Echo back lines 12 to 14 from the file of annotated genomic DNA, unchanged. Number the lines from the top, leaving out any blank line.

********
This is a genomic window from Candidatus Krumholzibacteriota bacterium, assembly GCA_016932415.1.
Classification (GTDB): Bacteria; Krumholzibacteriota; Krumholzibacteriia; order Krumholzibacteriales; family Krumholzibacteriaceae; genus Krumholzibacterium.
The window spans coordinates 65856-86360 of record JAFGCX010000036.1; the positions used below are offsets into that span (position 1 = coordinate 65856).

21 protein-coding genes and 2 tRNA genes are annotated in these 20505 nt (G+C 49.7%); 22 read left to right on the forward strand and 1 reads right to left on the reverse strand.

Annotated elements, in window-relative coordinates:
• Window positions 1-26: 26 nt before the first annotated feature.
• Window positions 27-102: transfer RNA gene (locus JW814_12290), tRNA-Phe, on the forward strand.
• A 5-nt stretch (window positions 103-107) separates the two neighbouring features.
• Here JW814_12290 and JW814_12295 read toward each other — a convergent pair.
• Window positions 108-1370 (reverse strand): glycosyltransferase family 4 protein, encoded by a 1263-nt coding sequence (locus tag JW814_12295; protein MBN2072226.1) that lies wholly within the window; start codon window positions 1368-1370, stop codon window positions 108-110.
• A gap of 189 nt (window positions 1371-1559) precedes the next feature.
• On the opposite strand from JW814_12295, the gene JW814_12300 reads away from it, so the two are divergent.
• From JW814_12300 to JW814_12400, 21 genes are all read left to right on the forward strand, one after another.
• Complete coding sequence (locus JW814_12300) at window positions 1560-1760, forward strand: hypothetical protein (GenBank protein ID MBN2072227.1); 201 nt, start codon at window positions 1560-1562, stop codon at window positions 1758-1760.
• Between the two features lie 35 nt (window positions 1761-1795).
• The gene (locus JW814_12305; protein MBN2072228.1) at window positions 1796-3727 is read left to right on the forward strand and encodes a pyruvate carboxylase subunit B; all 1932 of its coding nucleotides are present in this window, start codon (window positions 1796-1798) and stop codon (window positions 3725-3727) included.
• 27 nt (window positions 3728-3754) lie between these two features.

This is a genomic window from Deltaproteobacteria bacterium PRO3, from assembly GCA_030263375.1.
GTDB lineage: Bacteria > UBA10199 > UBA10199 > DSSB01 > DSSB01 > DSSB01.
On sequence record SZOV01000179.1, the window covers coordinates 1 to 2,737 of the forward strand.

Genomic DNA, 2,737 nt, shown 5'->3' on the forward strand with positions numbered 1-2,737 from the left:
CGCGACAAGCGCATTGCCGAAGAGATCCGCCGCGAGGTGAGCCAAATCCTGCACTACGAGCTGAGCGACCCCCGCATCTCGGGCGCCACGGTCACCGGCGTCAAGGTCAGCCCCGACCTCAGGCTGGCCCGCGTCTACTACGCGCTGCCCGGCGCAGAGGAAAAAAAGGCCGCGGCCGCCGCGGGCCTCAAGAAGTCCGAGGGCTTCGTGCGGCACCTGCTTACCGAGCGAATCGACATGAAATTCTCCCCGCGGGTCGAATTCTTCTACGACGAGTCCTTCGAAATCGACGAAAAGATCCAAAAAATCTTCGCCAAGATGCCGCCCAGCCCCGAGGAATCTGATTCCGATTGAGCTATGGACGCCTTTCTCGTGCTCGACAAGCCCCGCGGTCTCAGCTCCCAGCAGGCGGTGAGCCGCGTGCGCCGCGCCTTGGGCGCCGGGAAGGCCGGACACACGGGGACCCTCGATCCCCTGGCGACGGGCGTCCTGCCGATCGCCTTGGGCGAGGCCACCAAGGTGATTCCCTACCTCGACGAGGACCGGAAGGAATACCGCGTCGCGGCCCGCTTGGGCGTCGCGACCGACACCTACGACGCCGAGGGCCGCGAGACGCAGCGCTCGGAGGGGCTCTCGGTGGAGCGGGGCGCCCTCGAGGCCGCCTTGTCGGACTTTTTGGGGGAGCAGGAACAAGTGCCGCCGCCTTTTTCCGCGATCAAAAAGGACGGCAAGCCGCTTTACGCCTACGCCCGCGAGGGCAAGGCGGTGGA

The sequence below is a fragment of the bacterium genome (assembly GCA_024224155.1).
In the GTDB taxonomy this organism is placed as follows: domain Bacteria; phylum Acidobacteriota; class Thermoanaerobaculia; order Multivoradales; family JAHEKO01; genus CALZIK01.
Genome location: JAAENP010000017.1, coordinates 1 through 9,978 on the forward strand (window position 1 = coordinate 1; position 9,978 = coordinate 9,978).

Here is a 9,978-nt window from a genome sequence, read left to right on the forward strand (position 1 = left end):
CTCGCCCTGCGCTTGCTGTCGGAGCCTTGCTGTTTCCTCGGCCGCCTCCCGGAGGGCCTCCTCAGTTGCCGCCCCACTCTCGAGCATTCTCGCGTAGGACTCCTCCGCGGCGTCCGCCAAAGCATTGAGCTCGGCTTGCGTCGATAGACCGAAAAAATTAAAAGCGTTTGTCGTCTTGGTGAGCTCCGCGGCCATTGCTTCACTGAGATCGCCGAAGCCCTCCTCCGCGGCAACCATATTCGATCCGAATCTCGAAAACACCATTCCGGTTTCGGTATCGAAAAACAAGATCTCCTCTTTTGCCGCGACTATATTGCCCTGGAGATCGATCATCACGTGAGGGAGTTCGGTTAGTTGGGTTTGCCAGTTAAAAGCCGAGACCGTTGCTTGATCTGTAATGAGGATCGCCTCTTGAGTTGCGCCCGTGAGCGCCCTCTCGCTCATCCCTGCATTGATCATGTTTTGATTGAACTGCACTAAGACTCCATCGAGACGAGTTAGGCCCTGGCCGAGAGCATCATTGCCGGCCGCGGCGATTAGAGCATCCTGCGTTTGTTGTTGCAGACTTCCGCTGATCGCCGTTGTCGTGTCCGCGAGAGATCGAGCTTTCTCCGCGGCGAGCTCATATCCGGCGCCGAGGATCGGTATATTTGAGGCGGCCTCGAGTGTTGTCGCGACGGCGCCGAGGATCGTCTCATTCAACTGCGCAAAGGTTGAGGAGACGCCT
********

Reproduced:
• On the opposite strand from JW814_12295, the gene JW814_12300 reads away from it, so the two are divergent.
• From JW814_12300 to JW814_12400, 21 genes are all read left to right on the forward strand, one after another.
• Complete coding sequence (locus JW814_12300) at window positions 1560-1760, forward strand: hypothetical protein (GenBank protein ID MBN2072227.1); 201 nt, start codon at window positions 1560-1562, stop codon at window positions 1758-1760.